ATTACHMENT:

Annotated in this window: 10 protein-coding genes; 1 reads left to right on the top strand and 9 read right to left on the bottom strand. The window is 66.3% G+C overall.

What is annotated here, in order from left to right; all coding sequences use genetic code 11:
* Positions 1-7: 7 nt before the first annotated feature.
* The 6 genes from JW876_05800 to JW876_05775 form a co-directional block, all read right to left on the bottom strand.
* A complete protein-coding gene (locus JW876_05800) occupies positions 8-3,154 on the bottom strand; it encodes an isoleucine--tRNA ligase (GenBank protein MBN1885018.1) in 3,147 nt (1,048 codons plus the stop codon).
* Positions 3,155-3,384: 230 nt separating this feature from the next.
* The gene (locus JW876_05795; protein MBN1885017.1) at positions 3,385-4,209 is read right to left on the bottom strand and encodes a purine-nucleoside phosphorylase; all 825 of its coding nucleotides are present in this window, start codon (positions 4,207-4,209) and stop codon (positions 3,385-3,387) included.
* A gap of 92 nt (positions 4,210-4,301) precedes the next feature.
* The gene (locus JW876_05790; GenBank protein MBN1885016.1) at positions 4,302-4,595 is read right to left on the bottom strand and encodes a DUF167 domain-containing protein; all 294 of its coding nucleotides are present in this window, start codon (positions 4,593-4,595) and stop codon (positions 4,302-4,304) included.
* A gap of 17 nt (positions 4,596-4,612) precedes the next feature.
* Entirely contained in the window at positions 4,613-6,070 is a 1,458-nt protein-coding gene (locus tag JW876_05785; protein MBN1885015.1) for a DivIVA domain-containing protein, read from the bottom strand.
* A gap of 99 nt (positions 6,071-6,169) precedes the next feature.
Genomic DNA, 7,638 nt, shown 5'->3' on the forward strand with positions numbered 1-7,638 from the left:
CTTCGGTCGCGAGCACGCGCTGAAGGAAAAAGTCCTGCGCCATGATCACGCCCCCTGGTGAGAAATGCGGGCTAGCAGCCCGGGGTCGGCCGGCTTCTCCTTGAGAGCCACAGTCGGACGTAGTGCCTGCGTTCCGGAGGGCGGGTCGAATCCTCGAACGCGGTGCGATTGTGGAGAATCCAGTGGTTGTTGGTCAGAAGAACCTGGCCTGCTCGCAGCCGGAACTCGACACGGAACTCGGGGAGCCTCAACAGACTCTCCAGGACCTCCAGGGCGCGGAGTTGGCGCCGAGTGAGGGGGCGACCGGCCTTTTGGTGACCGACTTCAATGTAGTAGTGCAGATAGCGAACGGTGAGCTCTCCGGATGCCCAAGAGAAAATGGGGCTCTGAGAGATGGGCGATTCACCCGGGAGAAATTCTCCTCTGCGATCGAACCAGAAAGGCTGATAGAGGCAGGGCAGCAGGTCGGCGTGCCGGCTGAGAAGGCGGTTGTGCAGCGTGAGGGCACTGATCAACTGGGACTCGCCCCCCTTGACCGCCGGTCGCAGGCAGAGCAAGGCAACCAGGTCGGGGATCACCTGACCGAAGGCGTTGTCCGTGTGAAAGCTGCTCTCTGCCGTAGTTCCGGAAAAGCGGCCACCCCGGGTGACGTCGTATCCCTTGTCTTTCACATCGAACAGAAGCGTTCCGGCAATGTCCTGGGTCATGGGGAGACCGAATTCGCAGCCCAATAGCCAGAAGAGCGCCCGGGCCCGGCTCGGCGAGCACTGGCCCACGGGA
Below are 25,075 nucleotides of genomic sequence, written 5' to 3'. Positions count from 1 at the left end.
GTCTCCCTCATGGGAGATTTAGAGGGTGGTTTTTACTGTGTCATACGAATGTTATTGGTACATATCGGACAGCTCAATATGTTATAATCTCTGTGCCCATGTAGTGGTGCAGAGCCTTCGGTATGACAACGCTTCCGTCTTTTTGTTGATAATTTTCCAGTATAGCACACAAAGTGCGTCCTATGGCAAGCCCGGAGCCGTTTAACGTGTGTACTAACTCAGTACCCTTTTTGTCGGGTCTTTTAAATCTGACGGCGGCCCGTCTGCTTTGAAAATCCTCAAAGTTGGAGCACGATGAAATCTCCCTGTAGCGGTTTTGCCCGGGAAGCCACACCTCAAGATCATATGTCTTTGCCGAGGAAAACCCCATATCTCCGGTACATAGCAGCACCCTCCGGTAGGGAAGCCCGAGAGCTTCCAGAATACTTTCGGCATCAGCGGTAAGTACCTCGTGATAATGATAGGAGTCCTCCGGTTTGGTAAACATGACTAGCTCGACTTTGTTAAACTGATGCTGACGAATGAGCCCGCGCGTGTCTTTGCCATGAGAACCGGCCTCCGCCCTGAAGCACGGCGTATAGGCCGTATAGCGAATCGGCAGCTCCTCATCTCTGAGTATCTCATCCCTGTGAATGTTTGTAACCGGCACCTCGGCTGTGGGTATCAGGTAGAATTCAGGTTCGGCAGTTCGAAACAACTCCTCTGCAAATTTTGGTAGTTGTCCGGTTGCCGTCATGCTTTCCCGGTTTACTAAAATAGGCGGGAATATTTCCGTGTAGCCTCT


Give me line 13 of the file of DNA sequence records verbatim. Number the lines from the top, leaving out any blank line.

Genomic DNA, 7,638 nt, shown 5'->3' on the forward strand with positions numbered 1-7,638 from the left: